57) You’ve rescued a friend from being married on multiple occasions.

58) You order plain rice and stew and are brought jollof rice, shito, indomine, and coleslaw, and you can’t do anything about it

59) Internet peaks at 100 kilobytes per second.

60) you get laughed at when asked to speak in class because Ghanaians don’t understand a word you’re saying when you speak fast

61)Your professor threatens to “kill the student”, or “fire the class”

62) Your taxi driver gets out of the car to ask for directions ten minutes after telling you he knows where you are going and you agree on a price

63) Pidgin is a spoken language of broken English and not a bird

64) You know what day of the week people were born on by their name

65) You let someone know they look nice by saying “you are looking so sweet.” Male or female.

66) You don’t notice the “oh” at the end of most sentences.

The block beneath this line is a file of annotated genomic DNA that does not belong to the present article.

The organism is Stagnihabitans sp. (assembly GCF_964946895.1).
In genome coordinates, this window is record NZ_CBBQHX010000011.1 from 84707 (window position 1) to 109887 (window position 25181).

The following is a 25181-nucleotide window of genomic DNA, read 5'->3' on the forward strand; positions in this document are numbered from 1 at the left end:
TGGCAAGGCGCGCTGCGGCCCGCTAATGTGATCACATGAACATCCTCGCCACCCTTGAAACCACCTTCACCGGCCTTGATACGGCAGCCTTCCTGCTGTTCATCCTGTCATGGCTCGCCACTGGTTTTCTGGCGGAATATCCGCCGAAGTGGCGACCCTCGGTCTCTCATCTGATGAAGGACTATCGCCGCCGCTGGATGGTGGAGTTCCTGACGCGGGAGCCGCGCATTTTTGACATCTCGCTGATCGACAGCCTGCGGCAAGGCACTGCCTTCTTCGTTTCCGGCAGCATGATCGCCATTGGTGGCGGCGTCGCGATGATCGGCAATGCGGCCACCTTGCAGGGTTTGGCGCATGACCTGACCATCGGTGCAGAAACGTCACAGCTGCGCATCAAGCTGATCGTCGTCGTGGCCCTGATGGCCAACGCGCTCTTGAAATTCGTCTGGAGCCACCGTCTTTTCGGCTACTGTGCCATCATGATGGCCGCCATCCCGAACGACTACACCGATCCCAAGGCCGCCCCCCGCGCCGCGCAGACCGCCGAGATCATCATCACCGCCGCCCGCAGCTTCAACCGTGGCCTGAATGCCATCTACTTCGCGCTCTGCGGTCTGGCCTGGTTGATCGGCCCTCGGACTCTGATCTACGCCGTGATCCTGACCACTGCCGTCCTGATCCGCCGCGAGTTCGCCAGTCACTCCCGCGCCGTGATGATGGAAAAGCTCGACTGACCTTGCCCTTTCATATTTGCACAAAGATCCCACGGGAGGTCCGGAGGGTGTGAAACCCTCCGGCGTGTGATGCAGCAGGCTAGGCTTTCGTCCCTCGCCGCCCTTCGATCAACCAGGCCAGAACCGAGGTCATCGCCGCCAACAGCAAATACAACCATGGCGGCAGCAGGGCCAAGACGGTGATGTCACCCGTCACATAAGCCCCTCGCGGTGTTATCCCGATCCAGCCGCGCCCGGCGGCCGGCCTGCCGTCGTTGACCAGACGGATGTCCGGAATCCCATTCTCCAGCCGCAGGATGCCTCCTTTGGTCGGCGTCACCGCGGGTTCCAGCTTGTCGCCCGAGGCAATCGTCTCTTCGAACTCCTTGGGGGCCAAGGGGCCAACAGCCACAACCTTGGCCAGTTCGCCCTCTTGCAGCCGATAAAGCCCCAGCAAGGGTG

67) You can open sachet water with your teeth without spilling a drop

68) Pineapples are white, oranges are green, still they’re the best tasting fruit you’ve ever had.

69) if find toilet paper in the bathrooms, you assume that someone left it there

70) you have to wash your bar of soap by itself because it gets so dirty

71) you take taxis not because you are lazy or to save time, but simply because you don’t want to sweat through all of your clothing

72) your ice cold beverage that you bought is lukewarm after your first two sips

73) your blog posts be delayed sometimes for days not just because the internet is down, but because the electricity is out on the entire campus

74) you cross the street, you have to look both ways, behind you, and the both ways again.

75) You complain about the small things, but genuinely love GHANA!

10 thoughts on “You Know You’re In Ghana When. . .

  1. 76. The skin on your hands has been chemically/physically removed by Omo soap and your shirts still smell like sweat.

  2. Love it, Jeremy, especially your last comment about you loving it there. Good Adaptability quotient for you! Good to talk to you today; let me know what you come up with for your birthday weekend. Even though it may not be a big milestone in Ghana, 21 is still a big milestone!
    Have fun, be safe, enjoy it all. xoxo